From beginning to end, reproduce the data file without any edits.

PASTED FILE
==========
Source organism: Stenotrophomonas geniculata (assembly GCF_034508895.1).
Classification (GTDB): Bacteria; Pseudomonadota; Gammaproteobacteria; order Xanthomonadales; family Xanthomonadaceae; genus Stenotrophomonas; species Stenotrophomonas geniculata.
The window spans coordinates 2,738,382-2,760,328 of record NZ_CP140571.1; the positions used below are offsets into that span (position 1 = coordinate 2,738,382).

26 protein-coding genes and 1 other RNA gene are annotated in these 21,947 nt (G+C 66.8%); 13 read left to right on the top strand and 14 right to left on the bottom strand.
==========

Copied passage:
Source organism: Stenotrophomonas geniculata (assembly GCF_034508895.1).
Classification (GTDB): Bacteria; Pseudomonadota; Gammaproteobacteria; order Xanthomonadales; family Xanthomonadaceae; genus Stenotrophomonas; species Stenotrophomonas geniculata.
The window spans coordinates 2,738,382-2,760,328 of record NZ_CP140571.1; the positions used below are offsets into that span (position 1 = coordinate 2,738,382).

26 protein-coding genes and 1 other RNA gene are annotated in these 21,947 nt (G+C 66.8%); 13 read left to right on the top strand and 14 right to left on the bottom strand.